Topgrading is a methodology of recruiting, interviewing, selecting and retaining top talent developed by Brad and Geoff Smart designed to increase your likelihood of hiring and retaining A players. We’ve been recommending this method to Rhythm clients for many years. We even use it ourselves, so we know firsthand the power of Topgrading. You can find a lot of great (and free) resources on their website. When used in conjunction with Job Scorecards, an enhanced version of job descriptions, you can better attract and retain the A-Players you need to hit your growth goals.
“Are you kidding me? Have a meeting every day! We already have way too many meetings. The last thing my team wants to do is add another one..... every day.”
Yep, that was me about 12 years ago when my coach, Dan Weston, suggested we implement the daily huddle meeting in my company. I was reluctant, but he made me promise to give it a try. My team was reluctant at first too, but in time, this became one of the most important rhythms in the company. And, not only did the executive team huddle, but the design team huddled, customer service and sales huddled, the engineers huddled and the front line supervisors huddled daily.
Whether you are an executive team member, a department leader, or a member of the team, the role you play in the company is unique and important. You are there for a reason and you want to be successful. In order to be successful, you have to understand your purpose, what you are responsible for, how success will be measured, the skills you might need to develop, and the values you must uphold. Role clarity is key to your success, and Job Scorecards are a great way to achieve role clarity.
“We need more accountability around here.” “We need to hold people accountable.” This is one of the most consistent themes we hear from clients when asked what they would like to achieve or improve in their business. It’s a worthy goal, but the path to success is not simple. You can’t mandate accountability. Accountability is a choice. Here’s a formal definition of Accountability: the willingness of an individual to account for their actions, accept responsibility for them and disclose the results in a transparent manner.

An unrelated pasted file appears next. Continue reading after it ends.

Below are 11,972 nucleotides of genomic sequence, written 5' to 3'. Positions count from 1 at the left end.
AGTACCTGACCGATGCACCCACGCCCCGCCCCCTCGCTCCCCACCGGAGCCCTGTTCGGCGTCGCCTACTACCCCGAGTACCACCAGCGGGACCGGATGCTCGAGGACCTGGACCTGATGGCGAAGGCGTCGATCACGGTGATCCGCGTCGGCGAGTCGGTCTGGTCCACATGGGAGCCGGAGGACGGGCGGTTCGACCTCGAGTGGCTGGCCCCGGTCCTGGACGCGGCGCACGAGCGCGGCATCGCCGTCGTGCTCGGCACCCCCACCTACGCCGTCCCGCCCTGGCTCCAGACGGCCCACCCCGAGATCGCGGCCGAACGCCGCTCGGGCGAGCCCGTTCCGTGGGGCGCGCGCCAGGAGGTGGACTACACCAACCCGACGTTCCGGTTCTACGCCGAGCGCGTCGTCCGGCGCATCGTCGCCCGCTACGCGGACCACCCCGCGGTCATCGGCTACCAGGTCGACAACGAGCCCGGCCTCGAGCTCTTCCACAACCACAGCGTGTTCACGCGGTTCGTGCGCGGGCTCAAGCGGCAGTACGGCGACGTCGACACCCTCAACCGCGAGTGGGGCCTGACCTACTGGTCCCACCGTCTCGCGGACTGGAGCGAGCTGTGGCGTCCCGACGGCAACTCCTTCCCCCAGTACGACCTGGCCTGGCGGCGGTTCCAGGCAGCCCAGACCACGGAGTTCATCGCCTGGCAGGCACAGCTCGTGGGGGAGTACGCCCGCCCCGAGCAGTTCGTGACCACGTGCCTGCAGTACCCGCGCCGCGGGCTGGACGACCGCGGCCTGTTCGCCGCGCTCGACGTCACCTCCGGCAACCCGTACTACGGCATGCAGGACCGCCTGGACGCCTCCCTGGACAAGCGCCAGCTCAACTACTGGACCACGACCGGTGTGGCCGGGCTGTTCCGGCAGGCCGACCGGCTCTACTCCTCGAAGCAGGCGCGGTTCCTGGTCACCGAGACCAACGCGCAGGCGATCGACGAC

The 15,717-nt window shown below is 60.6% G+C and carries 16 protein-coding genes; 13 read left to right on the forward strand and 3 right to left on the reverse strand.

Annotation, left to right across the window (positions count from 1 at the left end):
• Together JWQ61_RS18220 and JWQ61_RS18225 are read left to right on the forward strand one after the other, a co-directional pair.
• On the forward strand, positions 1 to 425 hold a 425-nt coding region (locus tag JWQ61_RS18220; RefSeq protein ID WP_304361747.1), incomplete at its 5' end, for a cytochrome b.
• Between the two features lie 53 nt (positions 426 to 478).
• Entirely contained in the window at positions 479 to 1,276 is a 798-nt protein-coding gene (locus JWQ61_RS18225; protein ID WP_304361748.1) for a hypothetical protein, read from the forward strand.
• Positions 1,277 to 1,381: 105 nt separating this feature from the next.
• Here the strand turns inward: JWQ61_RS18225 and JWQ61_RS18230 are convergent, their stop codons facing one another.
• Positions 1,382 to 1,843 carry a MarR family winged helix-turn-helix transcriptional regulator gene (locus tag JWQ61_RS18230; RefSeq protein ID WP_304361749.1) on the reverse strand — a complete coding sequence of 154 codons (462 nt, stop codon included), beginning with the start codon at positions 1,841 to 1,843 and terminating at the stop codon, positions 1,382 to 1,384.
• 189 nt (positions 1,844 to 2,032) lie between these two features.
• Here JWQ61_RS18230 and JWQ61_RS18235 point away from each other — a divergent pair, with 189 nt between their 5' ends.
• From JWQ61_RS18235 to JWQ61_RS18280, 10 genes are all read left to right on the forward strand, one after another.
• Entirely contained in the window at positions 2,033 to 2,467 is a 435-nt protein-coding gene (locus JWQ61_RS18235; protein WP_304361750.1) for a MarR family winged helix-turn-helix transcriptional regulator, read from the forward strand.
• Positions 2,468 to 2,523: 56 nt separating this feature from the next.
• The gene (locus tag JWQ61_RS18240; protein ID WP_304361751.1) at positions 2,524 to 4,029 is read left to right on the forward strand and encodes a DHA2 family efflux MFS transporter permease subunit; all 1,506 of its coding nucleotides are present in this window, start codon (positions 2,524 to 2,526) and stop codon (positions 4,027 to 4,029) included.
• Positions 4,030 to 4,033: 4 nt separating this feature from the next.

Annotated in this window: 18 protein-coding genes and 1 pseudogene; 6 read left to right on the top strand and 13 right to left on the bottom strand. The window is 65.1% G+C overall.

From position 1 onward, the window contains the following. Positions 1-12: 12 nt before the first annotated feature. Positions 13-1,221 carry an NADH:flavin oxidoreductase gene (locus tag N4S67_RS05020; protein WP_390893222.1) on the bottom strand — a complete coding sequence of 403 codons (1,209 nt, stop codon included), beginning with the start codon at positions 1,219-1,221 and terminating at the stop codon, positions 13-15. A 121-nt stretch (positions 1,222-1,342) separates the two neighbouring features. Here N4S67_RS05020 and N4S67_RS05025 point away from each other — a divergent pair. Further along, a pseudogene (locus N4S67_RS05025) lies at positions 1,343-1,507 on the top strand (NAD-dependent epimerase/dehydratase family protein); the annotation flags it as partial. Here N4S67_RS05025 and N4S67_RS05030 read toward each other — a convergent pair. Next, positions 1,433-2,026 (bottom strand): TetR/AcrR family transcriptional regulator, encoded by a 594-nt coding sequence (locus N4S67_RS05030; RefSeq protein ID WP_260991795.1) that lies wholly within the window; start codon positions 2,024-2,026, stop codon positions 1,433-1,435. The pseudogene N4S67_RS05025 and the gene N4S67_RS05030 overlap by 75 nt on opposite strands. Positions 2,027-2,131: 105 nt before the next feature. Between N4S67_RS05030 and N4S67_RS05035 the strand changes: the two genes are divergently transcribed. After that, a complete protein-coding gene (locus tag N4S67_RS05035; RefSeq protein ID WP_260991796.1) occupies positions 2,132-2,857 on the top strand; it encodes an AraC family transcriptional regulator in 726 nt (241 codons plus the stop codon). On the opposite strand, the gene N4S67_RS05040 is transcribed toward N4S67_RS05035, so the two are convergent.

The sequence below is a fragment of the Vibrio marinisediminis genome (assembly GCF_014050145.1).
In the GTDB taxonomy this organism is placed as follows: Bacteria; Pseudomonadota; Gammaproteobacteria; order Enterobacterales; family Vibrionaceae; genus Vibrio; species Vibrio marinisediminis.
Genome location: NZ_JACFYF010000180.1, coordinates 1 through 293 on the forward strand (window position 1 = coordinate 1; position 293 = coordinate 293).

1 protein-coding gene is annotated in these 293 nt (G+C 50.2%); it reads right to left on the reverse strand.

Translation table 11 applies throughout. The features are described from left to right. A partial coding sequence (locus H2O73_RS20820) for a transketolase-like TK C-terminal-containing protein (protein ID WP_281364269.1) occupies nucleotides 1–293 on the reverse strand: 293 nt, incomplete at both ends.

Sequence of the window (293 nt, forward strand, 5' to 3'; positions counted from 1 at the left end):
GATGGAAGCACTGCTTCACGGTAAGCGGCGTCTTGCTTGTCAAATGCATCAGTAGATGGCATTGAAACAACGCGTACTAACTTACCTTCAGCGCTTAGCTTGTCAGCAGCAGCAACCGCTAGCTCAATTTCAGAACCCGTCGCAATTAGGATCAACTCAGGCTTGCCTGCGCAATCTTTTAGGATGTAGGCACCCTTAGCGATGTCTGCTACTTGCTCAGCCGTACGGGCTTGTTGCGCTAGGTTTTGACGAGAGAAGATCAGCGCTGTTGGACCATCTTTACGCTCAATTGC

We often think that by applying negative consequences, or calling people out, we’ll be able to enforce accountability. Who wants to be the accountability police? Our time as leaders is much better spent figuring out what we can do to create an environment that encourages accountable behavior, a culture where people are willing to account, accept, disclose, and even ask for help when needed. Before you jump straight to consequences, make sure you’ve done your part to create an environment where people will choose to be accountable.
At our annual Rhythm Systems Breakthrough Conference in Charlotte this year, we had the opportunity to survey our audience of over 150 mid-market executives and ask the question, “What are the top 8 business challenges for mid-market companies?” The term “mid-market” refers to the size of a company based on its annual revenue, usually between $10 - $500 million. It may seem like a big swing to go from $10 million to $500 million, but not so big when you consider that only 3% of all companies ever make it past the $10 million mark.
By now, most of us are familiar with Verne Harnish’s book, Mastering the Rockefeller Habits: What You Must Do To Increase the Value of Your Growing Firm. And, synonymous with the book is Verne’s One Page Strategic Plan. There are so many great concepts and solid theory captured in this material, all boiled down to simple, actionable steps that each of us can apply in our businesses. But it’s all so good, you may be wondering where in the world to start Mastering the Rockefeller Habits.
“Innovation is the key to success.”
“If you’re not growing, you’re dying.”
“You must create a culture of continuous improvement.”
Here are three pieces of great business advice I’m sure you’ve heard a hundred times. They all make perfect sense, but like most good advice, they’re easier said than done. The reason they aren’t easy is because they all involve change, and change is hard. Let’s face it; coming up with a new idea isn’t that hard. Creating a plan to implement your new idea isn’t even hard. It’s when you start involving all the people affected by your idea that things get messy.
The primary goal of any lean initiative is to drive out waste. Have you considered whether or not you have waste in your quarterly planning process? Many companies, especially complex organizations with multiple business units, locations, product lines, or divisions, struggle to find a way to get their teams focused and aligned around the right set of priorities every quarter. The synergy and momentum you’ll gain when you figure this out will increase productivity, improve employee morale, and help you achieve your goals faster.
Over the past 10 years, we have had the unique opportunity to work with hundreds of companies around the world. Our observations and research, via coaching sessions, planning sessions, and the review of over 125,000 company, departmental, and individual priorities has provided unique insights into what specific habits, patterns, and actions helped these companies execute better and grow faster.
Your planning sessions are important and expensive. Whether they’re Quarterly Planning Sessions, Annual Planning Sessions, or Strategic Planning Sessions, you've invested the valuable time and energy of your most expensive employees – time away from the office,